To prevent air from being trapped in the tread pattern, tiny vents are drilled through the mold in the corners of tread elements. In a complex tread design, there can be thousands of such vents. Uncured rubber flows into the vent holes and is cured there, giving the final tread a “hairy” appearance. The rubber threads are trimmed off in a final inspection by sharp knives held flat against the rotating tire.
Tire Uniformity refers to the dynamic mechanical properties of pneumatic tires as strictly defined by a set of measurement standards and test conditions accepted by global tire and car makers. The tire is automatically mounted on wheel halves, inflated, run against a simulated road surface, and measured for radial force variation, lateral force variation, conicity, plysteer, radial runout, lateral runout, and sidewall bulge.
The test includes laser or probe inspection of the sidewalls and tread. Both tire and vehicle manufacturers seek to improve tire uniformity in order to improve vehicle ride comfort.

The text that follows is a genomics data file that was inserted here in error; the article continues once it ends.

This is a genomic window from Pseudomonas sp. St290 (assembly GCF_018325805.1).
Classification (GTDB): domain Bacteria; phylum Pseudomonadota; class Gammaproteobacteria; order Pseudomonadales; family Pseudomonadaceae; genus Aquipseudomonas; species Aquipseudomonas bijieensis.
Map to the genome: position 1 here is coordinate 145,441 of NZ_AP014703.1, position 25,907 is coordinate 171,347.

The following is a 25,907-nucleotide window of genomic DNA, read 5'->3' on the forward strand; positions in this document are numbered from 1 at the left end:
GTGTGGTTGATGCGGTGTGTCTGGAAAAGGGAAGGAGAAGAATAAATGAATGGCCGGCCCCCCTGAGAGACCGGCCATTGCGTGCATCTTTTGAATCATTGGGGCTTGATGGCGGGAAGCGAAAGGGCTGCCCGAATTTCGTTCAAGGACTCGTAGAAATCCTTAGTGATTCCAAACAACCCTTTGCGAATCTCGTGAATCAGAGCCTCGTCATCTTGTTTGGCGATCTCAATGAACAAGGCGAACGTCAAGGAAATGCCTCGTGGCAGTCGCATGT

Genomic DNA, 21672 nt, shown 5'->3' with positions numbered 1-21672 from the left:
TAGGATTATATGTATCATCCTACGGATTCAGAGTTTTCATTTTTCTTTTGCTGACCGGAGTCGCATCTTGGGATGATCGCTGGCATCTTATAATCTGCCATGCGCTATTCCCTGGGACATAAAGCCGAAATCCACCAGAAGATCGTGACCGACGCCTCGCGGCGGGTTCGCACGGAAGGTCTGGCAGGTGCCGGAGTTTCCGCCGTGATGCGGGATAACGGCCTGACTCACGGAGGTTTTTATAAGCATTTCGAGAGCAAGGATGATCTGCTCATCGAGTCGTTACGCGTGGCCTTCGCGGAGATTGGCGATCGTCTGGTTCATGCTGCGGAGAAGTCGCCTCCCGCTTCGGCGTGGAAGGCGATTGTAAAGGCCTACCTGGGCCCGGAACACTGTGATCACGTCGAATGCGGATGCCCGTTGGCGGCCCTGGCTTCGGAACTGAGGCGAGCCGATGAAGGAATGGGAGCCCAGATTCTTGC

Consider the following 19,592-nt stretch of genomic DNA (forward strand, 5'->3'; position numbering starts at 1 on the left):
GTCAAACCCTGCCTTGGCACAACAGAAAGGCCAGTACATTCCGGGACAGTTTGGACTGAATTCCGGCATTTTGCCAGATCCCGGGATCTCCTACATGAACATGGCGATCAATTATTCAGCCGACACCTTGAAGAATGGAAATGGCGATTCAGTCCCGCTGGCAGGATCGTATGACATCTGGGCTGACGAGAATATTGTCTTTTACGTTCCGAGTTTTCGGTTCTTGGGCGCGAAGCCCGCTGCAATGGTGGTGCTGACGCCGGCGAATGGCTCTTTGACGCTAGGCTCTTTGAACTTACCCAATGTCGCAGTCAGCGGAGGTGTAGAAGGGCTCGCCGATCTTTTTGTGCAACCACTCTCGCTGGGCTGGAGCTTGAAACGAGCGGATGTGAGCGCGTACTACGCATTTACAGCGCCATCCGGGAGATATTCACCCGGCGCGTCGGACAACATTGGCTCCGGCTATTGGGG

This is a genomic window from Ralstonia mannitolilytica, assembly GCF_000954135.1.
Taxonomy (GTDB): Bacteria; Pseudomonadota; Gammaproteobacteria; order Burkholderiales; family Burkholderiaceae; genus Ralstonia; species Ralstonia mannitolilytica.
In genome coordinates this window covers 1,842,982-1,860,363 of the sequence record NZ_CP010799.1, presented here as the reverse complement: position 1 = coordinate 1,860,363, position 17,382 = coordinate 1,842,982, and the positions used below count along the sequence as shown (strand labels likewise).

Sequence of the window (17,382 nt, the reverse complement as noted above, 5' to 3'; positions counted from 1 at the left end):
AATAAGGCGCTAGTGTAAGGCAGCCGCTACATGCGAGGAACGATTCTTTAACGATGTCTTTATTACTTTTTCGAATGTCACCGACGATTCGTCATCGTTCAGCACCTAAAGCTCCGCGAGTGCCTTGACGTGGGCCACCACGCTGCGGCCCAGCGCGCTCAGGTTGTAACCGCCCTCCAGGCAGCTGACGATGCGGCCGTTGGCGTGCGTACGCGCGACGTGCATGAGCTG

Tire balance measurement is a test where the tire is automatically placed on wheel halves, rotated at a high speed and measured for imbalance.
Large commercial truck/bus tires, as well as some passenger and light truck tires, are inspected by X-ray machines that can penetrate the rubber to analyze the steel cord structure
Finally, all tires are inspected visually for any imperfections (e.g., plugged vents or trapped air) before being transferred to a warehouse. If a minor imperfection cannot be buffed away or repaired, the tire is scrapped.